To effectively accelerate the deployment of solar rooftop systems among residential consumers in the BYPL area, the DISCOM needs to deploy business models that suit each of its different consumer segments. Given the solar value chain (Figure 8), the DISCOM can take up a combination of different roles to tailor the value preposition to a target consumer segment. The DISCOM can leverage its position effectively in the solar value chain through avenues such as payment assurance and financial guarantee, energy services, consumer aggregation, and supply aggregation.
Considering the different consumer categories served by BYPL, as well as the strengths and the position of the utility, the following business models have been identified to have the most impact in increasing the adoption of RTS systems in its license area and in addressing major market challenges.
- Utility-led community solar: on-site and off-site models
- On-bill financing model
- Solar partner model: supply and demand aggregation
While most of these models have been successfully adopted elsewhere, they have been customised to the current context through various additional mechanisms devised to address the challenges that are pertinent to the city.
In Delhi, one of the DISCOMs, BSES Rajdhani, has recently undertaken consumer aggregation for residential societies in Dwarka where interested consumers can reach out to the DISCOM, which, in turn, connects them to developers. However, this model also faces many challenges when it comes to implementation. Besides the issues related to gathering support from multiple parties like individual households and the building society committee, issues of financing remained unresolved. Unless the society members are able to pay upfront, it is difficult for them to acquire financing because societies cannot avail long-term debts. Under the RESCO model, many of the societies do not qualify for the necessary credit and are unable to find a guarantor.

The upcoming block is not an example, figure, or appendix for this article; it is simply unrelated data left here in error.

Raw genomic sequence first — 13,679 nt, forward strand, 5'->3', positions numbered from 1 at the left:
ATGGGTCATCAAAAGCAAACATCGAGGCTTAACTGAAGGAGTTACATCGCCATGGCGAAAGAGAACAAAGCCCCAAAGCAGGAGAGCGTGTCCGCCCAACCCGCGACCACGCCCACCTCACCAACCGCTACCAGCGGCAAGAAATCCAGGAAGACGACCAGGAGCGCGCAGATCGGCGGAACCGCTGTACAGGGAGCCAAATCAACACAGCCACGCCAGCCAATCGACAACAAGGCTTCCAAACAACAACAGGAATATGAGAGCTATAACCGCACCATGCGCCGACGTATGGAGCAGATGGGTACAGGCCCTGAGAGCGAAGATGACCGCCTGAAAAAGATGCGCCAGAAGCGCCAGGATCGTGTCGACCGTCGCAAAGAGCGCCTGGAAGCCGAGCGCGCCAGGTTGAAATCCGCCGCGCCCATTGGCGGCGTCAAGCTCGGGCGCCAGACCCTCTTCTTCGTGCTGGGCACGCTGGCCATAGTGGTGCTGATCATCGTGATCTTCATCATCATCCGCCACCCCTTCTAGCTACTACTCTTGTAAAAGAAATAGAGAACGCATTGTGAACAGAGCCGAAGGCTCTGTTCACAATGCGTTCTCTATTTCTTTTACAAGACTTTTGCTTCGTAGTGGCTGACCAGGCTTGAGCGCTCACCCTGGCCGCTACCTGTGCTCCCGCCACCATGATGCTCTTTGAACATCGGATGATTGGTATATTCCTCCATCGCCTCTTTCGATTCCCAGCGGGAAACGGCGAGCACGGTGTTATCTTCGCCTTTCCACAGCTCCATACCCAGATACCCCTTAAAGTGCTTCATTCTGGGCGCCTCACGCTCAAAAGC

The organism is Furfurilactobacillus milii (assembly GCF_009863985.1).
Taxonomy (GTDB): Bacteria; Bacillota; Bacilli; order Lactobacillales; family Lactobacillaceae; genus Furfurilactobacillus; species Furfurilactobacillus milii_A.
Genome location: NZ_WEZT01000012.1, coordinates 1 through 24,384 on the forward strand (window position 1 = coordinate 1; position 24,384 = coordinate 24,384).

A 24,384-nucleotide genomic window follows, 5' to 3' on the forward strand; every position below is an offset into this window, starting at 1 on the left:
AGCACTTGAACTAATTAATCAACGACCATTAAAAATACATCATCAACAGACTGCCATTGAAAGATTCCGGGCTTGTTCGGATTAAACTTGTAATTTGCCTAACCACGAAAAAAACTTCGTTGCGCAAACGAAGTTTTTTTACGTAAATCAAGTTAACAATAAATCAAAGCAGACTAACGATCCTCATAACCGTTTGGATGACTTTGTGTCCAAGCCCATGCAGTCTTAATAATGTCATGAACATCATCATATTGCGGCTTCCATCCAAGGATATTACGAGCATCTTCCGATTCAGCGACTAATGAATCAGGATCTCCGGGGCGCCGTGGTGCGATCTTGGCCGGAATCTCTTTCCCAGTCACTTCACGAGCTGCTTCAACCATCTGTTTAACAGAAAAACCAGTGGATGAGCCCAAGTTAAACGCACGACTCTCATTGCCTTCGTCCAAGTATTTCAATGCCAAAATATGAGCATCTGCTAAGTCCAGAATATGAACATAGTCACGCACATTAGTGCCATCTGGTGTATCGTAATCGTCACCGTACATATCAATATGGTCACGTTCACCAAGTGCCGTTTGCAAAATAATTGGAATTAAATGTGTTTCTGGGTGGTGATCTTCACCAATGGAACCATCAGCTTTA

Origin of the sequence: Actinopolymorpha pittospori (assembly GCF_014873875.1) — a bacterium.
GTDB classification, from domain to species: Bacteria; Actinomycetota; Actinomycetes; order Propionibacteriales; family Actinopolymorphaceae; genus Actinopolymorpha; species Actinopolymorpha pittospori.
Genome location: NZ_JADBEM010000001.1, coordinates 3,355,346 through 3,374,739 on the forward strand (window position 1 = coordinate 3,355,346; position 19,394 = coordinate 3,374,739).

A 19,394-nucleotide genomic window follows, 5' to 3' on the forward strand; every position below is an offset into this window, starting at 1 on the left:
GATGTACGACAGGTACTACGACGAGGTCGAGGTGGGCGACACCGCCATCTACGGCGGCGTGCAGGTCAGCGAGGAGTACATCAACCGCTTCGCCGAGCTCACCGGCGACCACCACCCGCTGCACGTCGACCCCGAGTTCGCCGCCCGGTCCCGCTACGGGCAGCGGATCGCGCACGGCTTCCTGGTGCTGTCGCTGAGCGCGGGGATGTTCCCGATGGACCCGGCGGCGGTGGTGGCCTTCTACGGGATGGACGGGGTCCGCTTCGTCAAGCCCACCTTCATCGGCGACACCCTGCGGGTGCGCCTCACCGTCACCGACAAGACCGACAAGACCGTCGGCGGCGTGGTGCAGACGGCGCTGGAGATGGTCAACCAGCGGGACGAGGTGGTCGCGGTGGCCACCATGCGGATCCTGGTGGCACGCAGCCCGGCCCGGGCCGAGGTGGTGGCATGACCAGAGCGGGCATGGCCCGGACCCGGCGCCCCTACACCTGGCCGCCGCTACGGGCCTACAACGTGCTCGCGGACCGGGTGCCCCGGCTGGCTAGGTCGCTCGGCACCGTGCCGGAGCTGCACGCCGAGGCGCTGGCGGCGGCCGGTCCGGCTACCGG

Different solar metering provisions in India
In the case of the gross-metering scheme, solar electricity from the RTS photovoltaic (PV) system is fed directly into the grid. Consumers receive payment from DISCOMs for solar generation at a predetermined tariff.
In the case of the grid-connected RTS PV system, net-metering allows consumers to feed excess electricity into the grid which they can use in another time block. Normal meters are replaced with bi- directional meters which record electricity flow in either direction. At the end of the month, the total amount of solar generation is adjusted in the electricity bill and consumers are only required to pay for the net consumption from the grid.
In the case of virtual net-metering, consumers receive solar electricity credits in proportion to their ownership of a shared community solar system. Solar electricity credits are adjusted in the electricity bill and the consumer only pays for the net electricity consumption.
Fig 1: DISCOM as facilitator
Credit: Scaling Rooftop Solar, Powering India’s Renewable Energy Transition with Households and DISCOMs, CEEW